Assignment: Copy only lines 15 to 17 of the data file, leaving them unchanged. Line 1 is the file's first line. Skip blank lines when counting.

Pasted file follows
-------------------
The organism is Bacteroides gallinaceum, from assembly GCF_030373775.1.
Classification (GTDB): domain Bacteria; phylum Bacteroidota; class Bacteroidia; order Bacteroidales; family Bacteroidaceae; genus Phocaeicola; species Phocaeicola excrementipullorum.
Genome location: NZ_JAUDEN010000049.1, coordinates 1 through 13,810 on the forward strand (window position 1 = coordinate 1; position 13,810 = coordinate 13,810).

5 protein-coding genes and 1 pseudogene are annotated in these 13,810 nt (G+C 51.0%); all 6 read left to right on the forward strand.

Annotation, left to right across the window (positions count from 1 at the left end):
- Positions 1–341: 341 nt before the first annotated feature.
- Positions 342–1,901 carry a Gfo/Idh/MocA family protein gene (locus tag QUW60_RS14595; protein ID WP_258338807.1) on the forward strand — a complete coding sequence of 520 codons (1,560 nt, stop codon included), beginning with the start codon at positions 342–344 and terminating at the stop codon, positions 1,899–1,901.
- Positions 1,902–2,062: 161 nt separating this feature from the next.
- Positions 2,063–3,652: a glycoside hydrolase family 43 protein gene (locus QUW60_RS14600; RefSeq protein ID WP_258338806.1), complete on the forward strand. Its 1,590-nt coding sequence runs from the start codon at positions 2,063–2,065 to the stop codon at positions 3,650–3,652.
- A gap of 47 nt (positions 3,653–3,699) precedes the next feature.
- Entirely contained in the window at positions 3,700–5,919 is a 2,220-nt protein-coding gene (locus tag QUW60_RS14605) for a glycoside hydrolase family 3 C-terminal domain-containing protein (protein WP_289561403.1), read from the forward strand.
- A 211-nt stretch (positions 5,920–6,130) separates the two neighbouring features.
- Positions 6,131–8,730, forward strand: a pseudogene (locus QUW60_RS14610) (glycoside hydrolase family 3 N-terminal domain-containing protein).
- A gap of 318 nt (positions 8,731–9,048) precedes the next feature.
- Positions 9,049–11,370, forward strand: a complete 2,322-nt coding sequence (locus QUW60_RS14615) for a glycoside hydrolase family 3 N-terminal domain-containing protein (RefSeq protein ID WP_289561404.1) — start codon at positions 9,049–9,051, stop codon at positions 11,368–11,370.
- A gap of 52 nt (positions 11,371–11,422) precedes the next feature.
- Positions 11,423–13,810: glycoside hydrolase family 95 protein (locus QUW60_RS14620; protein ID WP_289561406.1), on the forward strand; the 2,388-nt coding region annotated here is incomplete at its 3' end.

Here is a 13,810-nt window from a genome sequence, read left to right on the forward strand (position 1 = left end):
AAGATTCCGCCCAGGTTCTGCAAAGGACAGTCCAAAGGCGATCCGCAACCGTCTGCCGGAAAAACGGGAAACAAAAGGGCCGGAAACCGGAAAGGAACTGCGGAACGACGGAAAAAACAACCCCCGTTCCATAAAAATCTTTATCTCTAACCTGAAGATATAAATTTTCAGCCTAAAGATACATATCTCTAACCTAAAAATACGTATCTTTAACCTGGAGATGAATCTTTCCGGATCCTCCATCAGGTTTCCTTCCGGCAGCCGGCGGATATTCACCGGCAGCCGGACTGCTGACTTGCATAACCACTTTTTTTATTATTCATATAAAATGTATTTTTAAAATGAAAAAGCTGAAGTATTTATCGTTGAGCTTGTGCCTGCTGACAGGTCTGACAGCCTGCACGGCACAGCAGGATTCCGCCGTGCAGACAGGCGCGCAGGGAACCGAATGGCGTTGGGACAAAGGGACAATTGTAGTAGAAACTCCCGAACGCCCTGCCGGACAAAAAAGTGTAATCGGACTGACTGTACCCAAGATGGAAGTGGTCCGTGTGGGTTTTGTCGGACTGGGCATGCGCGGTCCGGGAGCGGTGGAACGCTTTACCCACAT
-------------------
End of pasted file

- Positions 9,049–11,370, forward strand: a complete 2,322-nt coding sequence (locus QUW60_RS14615) for a glycoside hydrolase family 3 N-terminal domain-containing protein (RefSeq protein ID WP_289561404.1) — start codon at positions 9,049–9,051, stop codon at positions 11,368–11,370.
- A gap of 52 nt (positions 11,371–11,422) precedes the next feature.
- Positions 11,423–13,810: glycoside hydrolase family 95 protein (locus QUW60_RS14620; protein ID WP_289561406.1), on the forward strand; the 2,388-nt coding region annotated here is incomplete at its 3' end.